The idea that movie violence and real-life violence are linked is, to say the least, controversial. But it's a link that polls have shown much of the public holds. And interestingly, even many people in the industry seem like they are up for discussing it. After the shooting in Aurora, influential producer Harvey Weinstein called for an industry-wide summit to discuss the effect movie violence may have on real-life bloodshed. Just a day after the tragedy in Newtown, Jamie Foxx said that Hollywood cannot say that "violence in films...doesn't have a sort of influence." This is noteworthy because both Weinstein and Foxx are closely linked with writer/director Quentin Tarantino, who has exploited movie violence with more glee—and more success—than any filmmaker working today. Further, the trade paper Variety issued in January a substantive special report on the issue of violence in the media, featuring multiple viewpoints on the issue and artful collages of still photographs from famous violent movies juxtaposed with gruesome real-life violence. In the issue's introduction, editor-in-chief Timothy M. Gray urged filmmakers to "think about every word and action and whether they devalue human life" and noted that there is "a fine line between catering to the public and pandering to their basest instincts."
This is what we call a preemptive strike. Hollywood is very sensitive to the need to self-censor as a means of avoiding public backlash and government regulation, and it is in its best interest to show that it takes its responsibility seriously. Would Congress ever actually try to censor the movies? It happened once before. In the 1920s, Hollywood was under heavy scrutiny for its culture of immorality, crystallized in the minds of the public by the heavily publicized trial of silent-film actor Fatty Arbuckle for manslaughter. In response to the outcry, legislators in 37 states introduced more than 100 bills to set up state film censorship boards. Hollywood was getting nervous, so the Motion Pictures Producers and Distributors of America hired William Hays, a former postmaster general, and paid him $100,000 per year to create and implement the Production Code, a list of subjects that studios were urged to avoid. The list consisted of items labeled either "Don't" or "Be Careful," with the former applying to subjects that should be avoided at all costs (profanity, childbirth, miscegenation) and the latter to those that could be depicted but only in a sensitive and careful fashion (the use of the flag, sympathy for criminals, sedition). The list gets pretty weird and is worth a full look.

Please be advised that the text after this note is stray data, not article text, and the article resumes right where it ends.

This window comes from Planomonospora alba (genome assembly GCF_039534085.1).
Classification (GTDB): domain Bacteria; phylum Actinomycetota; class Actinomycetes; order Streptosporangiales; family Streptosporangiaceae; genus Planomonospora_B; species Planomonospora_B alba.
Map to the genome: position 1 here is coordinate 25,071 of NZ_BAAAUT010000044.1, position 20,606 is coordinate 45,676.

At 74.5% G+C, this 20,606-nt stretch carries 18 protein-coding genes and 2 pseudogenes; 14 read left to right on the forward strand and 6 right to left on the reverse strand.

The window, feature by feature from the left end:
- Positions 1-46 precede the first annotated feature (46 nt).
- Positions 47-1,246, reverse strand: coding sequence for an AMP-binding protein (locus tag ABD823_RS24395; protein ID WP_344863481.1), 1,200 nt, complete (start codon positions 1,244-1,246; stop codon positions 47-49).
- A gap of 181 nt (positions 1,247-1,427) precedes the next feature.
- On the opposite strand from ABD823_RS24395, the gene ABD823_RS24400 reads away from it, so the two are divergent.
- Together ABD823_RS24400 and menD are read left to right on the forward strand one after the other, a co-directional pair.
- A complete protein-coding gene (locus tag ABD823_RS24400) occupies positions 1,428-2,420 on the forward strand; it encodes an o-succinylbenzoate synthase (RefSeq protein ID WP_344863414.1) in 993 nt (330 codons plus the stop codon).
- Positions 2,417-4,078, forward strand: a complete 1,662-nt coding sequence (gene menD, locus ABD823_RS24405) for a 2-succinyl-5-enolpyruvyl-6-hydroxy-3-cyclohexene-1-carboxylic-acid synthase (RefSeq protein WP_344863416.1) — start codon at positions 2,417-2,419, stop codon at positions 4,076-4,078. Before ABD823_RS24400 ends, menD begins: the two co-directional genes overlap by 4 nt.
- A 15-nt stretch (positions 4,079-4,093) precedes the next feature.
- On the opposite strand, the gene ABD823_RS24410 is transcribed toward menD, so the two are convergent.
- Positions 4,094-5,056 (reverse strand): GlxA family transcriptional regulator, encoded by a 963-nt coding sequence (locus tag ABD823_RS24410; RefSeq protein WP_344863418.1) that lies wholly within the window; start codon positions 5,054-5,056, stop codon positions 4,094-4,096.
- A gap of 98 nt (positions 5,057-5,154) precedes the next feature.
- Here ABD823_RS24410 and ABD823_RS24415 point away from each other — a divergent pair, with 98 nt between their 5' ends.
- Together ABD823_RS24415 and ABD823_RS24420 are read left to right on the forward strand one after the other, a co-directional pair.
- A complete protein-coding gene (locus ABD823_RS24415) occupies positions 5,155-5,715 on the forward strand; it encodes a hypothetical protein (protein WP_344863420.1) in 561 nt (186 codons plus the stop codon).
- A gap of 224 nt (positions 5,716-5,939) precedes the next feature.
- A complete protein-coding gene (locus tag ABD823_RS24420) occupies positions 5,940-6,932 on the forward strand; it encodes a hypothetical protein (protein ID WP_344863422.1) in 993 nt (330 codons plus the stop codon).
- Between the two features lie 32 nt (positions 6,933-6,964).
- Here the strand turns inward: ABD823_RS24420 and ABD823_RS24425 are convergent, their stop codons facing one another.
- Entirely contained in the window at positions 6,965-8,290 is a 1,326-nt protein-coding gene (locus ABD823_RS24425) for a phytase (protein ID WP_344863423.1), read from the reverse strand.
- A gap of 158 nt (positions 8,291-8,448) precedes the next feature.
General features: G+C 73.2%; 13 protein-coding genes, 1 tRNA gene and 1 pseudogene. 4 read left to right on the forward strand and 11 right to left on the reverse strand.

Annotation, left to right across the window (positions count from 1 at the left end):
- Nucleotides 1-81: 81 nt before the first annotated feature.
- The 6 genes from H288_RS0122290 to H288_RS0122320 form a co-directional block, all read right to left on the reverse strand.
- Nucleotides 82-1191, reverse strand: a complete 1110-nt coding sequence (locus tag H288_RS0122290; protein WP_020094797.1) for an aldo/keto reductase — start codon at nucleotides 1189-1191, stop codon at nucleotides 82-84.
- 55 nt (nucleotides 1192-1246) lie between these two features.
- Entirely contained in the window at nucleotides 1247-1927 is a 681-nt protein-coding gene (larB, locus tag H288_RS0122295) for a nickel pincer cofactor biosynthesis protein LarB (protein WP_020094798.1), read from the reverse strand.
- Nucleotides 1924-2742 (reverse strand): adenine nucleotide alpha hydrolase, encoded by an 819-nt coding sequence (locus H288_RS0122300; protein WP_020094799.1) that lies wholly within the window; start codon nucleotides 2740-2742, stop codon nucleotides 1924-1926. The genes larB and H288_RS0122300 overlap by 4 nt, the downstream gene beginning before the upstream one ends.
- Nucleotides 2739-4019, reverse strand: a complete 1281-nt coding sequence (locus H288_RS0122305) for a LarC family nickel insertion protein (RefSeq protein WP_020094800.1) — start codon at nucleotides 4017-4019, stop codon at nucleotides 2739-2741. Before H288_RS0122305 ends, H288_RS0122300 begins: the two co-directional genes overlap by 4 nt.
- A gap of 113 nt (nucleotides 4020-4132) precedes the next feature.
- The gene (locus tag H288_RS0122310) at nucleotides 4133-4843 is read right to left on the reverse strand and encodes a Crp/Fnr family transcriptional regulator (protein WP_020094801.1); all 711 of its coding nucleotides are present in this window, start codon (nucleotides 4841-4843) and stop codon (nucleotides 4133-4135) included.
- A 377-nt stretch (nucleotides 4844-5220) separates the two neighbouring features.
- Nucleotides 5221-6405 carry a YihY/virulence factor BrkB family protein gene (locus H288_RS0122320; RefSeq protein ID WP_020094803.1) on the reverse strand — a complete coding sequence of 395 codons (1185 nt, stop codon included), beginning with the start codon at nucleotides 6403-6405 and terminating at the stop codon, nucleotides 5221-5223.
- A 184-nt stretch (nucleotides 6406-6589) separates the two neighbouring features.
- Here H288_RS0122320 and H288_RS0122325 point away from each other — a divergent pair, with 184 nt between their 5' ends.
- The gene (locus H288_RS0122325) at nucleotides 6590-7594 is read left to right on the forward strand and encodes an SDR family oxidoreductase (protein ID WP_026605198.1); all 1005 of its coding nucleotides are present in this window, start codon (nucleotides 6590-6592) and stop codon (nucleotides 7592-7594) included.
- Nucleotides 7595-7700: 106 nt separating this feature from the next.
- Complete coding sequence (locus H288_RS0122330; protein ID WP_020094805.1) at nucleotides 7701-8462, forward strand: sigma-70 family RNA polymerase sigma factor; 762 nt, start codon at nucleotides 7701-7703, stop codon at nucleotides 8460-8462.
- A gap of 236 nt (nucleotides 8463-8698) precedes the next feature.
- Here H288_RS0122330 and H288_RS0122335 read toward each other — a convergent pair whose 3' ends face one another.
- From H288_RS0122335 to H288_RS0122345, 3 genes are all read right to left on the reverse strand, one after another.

Of course, the important difference between then and now is that film was not recognized as a protected as a form of free speech in the 1920s. It was not until 1951 that censorship of films was officially ruled unconstitutional by the Supreme Court.
Still, it might only take some difficult questions by Congress to inspire the MPAA to make a more substantive change. At the very least, Leahy should follow through on his promise and bring people like Harvey Weinstein to testify before his committee. Should Congress ever get serious about the role of Hollywood in inspiring gun violence, the MPAA might get out in front and implement real reforms. For now, though, we have the MPAA's tepid solution that may do more harm than good.